>like law enforcement and education, which have
>come increasingly under control of state and federal government.The mission
>statement of Citizens for River County, for
>example, says that the new county will accept no federal or state education
>funds. Rather than trying to maintain an expensive
>public school bureaucracy, they say they will actually encourage
>alternatives like home schooling.
>Secession as a Check on Government
>It has-been said that the ultimate voting power is the power to vote with
>your feet. When governments become too
>burdensome, people leave their jurisdiction. To stem the loss of revenue
>government then either must become less
>burdensome, or extend its jurisdiction to make it impractical for anyone to
>leave. This being true, the easier it is to leave a
>government jurisdiction the less burdensome that government can be. The
>ultimate extension of this principle is the ability for
>small communities to leave a govemment's jurisdiction without having to move
>As one would expect, the political establishment in Washington state does
>not look favorably on these movements, but
>supporters are using a provision of the Washington constitution which seems
>to allow for the creation of new counties on fairly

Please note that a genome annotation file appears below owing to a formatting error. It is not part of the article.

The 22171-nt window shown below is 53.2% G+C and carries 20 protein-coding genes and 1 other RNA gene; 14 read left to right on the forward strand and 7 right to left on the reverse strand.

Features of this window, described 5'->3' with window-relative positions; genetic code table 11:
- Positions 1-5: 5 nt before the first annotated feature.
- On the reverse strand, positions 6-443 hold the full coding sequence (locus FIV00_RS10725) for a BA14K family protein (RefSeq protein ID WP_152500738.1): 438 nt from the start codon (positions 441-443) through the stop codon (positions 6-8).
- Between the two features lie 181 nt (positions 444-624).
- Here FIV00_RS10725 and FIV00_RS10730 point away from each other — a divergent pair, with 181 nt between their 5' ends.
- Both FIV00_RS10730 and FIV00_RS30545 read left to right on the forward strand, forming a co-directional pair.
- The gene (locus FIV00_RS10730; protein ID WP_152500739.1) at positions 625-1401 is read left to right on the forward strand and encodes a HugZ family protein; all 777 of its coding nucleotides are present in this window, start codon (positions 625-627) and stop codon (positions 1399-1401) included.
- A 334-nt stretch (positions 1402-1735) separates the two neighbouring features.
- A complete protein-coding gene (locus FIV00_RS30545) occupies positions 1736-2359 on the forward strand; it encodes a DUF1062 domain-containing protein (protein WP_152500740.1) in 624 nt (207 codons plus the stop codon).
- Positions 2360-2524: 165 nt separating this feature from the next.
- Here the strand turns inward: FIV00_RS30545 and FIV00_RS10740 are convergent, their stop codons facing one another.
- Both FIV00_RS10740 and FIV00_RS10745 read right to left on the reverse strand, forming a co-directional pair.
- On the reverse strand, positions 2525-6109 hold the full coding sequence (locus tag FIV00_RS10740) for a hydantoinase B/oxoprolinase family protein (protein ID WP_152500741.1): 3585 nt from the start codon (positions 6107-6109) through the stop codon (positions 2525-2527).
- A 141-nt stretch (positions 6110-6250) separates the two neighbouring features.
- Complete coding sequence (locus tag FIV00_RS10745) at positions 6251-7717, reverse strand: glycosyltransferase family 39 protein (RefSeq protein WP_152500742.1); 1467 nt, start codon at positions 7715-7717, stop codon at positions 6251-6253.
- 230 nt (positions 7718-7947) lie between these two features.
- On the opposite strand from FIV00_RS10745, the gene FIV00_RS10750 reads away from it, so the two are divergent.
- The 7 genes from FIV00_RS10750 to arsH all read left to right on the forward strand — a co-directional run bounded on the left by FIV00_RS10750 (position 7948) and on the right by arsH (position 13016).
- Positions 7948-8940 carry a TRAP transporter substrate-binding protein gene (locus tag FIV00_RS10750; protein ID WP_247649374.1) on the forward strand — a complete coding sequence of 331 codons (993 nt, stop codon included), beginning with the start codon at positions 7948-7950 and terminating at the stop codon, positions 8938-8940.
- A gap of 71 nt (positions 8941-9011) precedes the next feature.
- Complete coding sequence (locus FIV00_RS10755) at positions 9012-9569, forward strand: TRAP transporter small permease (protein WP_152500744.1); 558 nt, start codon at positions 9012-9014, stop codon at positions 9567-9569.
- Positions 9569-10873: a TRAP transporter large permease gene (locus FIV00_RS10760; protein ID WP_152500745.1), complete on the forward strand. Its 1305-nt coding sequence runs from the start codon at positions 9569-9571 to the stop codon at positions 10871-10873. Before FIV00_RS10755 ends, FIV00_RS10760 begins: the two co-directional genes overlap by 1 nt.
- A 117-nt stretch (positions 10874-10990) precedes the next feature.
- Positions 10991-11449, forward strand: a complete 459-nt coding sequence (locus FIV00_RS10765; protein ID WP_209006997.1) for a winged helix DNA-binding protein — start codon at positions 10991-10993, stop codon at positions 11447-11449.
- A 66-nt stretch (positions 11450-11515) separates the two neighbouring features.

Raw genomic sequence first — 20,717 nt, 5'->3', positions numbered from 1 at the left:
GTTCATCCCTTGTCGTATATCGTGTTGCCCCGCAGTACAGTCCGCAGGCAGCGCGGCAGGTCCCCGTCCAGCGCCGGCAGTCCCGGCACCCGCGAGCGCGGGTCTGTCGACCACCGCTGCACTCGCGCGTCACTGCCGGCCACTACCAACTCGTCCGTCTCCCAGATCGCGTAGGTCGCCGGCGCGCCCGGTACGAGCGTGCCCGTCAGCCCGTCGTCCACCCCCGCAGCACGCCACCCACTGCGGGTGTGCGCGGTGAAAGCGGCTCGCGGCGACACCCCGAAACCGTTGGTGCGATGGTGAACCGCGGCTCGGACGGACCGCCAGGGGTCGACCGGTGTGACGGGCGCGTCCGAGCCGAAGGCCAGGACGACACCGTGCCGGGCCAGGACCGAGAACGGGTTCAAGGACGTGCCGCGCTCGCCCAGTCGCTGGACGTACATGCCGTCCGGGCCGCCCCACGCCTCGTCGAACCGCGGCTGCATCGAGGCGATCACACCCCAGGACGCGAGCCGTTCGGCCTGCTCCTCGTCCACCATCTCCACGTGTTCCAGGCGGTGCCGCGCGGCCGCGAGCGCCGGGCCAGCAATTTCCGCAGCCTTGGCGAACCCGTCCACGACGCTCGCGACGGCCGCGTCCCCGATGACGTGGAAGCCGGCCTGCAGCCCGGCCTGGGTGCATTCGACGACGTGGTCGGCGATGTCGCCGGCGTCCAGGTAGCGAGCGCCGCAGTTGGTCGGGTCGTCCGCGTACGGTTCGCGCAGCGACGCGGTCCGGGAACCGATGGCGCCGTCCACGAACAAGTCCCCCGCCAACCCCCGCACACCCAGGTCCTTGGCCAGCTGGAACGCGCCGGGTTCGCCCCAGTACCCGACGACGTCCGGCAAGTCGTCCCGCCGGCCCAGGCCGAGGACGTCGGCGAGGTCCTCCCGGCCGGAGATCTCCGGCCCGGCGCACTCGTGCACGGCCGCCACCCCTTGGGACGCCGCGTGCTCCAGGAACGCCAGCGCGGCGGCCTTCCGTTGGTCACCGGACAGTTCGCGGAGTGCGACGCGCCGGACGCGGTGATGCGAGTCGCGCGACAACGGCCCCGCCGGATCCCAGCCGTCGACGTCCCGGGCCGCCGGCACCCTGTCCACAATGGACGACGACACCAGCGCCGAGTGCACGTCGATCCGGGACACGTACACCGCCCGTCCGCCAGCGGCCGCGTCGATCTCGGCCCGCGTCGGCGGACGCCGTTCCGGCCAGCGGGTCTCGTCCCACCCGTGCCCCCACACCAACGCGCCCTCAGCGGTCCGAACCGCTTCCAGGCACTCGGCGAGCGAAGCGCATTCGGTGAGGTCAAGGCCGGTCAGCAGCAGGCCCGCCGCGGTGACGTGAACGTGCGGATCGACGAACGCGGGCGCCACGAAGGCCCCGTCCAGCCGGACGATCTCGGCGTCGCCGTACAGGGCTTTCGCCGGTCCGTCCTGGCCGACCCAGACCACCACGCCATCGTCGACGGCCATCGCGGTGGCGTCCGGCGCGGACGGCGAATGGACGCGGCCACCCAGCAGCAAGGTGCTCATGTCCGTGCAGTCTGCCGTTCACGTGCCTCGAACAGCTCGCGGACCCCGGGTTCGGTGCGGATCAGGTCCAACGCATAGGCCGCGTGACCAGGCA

>easy terms. 
>Article I 1, section 3 of the Washington constitution reads:
>New Counties. No new counties shall be established which shall reduce any
>county to a population less than four
>thousand (4,000), nor shall a new county be formed containing a less
>population than two thousand (2,000). There
>shall be no territory stricken from any county unless a majority of the
>voters living in such territory shall petition
>therefore and then only under such conditions as may be prescribed by
>general law applicable to the whole state. 
>What is unique about this provision is that unlike many constitutions which
>require the permission of the old county in order to
>create a new one; here, all that is required is a petition by a Majority of
>voters in the territory to form the new county.
>Theoretically, if you are not happy with the way your local government is
>running things, all you have to do is get together with
>a couple thousand of your neighbors, and you can secede and start your own
>county. It is never quite as easy as that. The
>political establishment in the state has being doing everything it can to
>prevent the formation of new counties.
>The Establishment Fights Back 
>Although the secretary of state's office has certified that the petitions
>have achieved the number of signatures needed, the new
>counties cannot come into existence until the state legislature enacts
>legislation specifying how these splits are to take place.
>The legislature will divide up the assets and liabilities of the old county,
>and set the official county boundaries. Last spring,
>State Rep. John Koster, a Republican from the district of the proposed
>Skykomish County, introduced bills to bring into